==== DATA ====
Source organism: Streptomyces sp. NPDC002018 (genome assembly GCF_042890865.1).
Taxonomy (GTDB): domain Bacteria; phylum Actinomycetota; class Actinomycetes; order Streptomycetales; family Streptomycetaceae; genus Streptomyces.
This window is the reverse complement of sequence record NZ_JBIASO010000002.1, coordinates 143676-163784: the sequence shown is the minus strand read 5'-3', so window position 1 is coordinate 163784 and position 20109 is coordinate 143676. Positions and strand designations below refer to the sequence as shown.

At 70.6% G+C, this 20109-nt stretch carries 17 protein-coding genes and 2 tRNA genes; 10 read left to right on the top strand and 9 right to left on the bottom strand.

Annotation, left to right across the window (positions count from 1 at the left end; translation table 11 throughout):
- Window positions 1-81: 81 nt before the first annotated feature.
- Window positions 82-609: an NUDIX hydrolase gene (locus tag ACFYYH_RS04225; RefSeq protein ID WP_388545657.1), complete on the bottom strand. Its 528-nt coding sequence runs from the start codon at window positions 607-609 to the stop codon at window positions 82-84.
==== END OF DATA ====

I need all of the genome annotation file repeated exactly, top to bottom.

Source organism: Streptomyces sp. NPDC002018 (genome assembly GCF_042890865.1).
Taxonomy (GTDB): domain Bacteria; phylum Actinomycetota; class Actinomycetes; order Streptomycetales; family Streptomycetaceae; genus Streptomyces.
This window is the reverse complement of sequence record NZ_JBIASO010000002.1, coordinates 143676-163784: the sequence shown is the minus strand read 5'-3', so window position 1 is coordinate 163784 and position 20109 is coordinate 143676. Positions and strand designations below refer to the sequence as shown.

At 70.6% G+C, this 20109-nt stretch carries 17 protein-coding genes and 2 tRNA genes; 10 read left to right on the top strand and 9 right to left on the bottom strand.

Annotation, left to right across the window (positions count from 1 at the left end; translation table 11 throughout):
- Window positions 1-81: 81 nt before the first annotated feature.
- Window positions 82-609: an NUDIX hydrolase gene (locus tag ACFYYH_RS04225; RefSeq protein ID WP_388545657.1), complete on the bottom strand. Its 528-nt coding sequence runs from the start codon at window positions 607-609 to the stop codon at window positions 82-84.